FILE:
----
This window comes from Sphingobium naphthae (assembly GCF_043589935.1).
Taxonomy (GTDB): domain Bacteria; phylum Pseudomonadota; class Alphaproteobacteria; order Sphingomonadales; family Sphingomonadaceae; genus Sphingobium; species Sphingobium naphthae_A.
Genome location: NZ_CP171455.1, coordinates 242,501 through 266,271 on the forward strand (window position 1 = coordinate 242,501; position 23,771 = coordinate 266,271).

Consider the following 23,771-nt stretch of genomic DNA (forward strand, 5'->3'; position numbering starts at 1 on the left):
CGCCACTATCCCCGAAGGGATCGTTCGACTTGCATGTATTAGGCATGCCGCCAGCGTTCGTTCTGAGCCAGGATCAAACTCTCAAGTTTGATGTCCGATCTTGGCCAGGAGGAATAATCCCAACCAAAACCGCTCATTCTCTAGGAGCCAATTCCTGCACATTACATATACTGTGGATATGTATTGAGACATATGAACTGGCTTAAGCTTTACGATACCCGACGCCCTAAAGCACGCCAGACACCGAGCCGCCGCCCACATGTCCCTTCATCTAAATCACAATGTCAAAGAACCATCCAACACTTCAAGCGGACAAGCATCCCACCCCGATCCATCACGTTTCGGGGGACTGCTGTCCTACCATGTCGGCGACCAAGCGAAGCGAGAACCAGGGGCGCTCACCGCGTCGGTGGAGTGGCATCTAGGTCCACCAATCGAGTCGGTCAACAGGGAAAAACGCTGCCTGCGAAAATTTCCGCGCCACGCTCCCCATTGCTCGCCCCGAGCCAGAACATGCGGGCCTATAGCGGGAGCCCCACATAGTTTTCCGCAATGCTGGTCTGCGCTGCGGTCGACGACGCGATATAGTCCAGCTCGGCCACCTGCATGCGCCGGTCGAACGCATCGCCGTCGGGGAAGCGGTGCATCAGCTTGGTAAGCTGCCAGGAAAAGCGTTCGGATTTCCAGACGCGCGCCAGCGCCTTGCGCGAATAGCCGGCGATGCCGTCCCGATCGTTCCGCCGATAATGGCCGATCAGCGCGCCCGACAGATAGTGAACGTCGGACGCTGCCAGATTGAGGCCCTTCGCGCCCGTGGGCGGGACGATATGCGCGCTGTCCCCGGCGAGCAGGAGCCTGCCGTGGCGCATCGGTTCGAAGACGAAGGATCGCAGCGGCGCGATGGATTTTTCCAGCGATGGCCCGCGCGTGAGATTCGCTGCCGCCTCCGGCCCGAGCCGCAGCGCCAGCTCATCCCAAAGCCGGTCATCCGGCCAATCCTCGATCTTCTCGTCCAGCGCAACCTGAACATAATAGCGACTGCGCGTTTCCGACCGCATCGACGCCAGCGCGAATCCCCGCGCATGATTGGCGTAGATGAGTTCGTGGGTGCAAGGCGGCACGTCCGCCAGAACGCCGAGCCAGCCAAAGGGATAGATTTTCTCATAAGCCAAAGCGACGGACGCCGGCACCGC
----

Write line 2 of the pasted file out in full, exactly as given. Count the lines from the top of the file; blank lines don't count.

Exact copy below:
Taxonomy (GTDB): domain Bacteria; phylum Pseudomonadota; class Alphaproteobacteria; order Sphingomonadales; family Sphingomonadaceae; genus Sphingobium; species Sphingobium naphthae_A.